zamil-u-n 



zumald '-u 



i^*3\ 



(al2ila -u) 
This is without tanwin 



sadiq-u~n 



a i- ° f 



asdiqd '-u 



(li23at-u-n) 



akh-u~n 



ikhwat-u-n 



The Student is advised to learn the plural form of every new noun and adjective he 
learns. 



1 The numbers 1,2 and 3 refer to the first, second and third letters of the word. 

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2. The plural of >-^> and oJj^ is * y y* (hd uld 7), e.g. 







This is a merchant. 


These are merchants. 






This is a lady teacher. 


These are lady teachers 



Note that * V J* is mostly used with human beings. Its use to refer to non-human 

beings is rare. See lesson 16 to find out what word to be used with non-human 

beings. 

• A A , A 

3. The plural of y* "he" is (%-* "they" (masculine). Unlike the singular j-* the plural 
*~& is used to refer only to human beings, e.g. 

He is a teacher. They are teachers. 

The plural of 4- (his) is *-g- (their),e.g. 

Where is their house? \ (%-$~j <yj 

** s t *• ' A Af 

Their father is a famous merchant . j&£> j^-u «-fry) 

A 

Note that the words for "they" and "their" have the same form (*-*). 

4. We have learnt 4^-J*o "he went". Now "they went" is 'j^ dhahabu. Note that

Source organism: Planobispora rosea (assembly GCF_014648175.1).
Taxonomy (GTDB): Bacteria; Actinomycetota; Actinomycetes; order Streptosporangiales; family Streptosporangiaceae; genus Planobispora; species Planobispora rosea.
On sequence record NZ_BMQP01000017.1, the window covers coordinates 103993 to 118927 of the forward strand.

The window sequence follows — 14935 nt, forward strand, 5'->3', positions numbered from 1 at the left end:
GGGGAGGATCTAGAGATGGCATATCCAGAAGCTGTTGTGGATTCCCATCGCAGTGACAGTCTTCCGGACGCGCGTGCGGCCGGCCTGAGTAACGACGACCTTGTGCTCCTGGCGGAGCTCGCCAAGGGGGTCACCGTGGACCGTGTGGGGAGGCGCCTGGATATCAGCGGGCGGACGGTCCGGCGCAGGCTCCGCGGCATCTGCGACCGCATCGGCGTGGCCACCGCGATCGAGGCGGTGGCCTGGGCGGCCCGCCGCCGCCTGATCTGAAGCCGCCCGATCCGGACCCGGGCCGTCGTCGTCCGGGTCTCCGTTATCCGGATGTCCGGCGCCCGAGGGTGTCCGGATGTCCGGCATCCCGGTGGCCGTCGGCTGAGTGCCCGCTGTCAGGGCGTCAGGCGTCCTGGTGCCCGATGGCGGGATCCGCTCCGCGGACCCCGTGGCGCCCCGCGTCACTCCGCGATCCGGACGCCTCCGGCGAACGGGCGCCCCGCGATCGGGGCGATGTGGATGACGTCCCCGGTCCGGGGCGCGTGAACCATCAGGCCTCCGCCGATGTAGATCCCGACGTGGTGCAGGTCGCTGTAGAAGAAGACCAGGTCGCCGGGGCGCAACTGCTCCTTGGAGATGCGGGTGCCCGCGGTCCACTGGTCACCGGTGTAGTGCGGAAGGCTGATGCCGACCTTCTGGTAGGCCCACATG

there is an alif at the end of the word which is not pronounced. 
Note that the pronoun that we have learnt in this part of the lesson is masculine. 
We will learn the feminine pronoun in Part B of this lesson. 

5. Jcl*> cc some" 9 e.g. 



A A A « ** ^OA^^AoAA o . 



Some of them are teachers, and some (of them) are the engineers. 



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Exercises 

Ex.1: Change the subject of the following sentences to: plural as shown in the 

example. 
Ex.2: Change the underlined word to plural, and reconstruct the sentence. 
Ex.3: Make the following nouns mudaf using first a noun, and then a pronoun as 

shown in the example. 

Note that in nouns ending in alif and hamzah the hamzah is written above a 

waw when followed by a pronoun, but when followed by a noun it remains 

independent, e.g. 



Muhammad's sons 



His sons 



* - ' ii2f 



oJUjI 



Ex.4: Change the subject of the following sentences to plural as shown in the 

example. 
Ex.5: Read and write. 
Ex,6: Write the plural of the following nouns and adjectives. 

Vocabulary 



a 9 

4^3 



plural of L5 ii young man $, UJL- ! pi of *-** [ name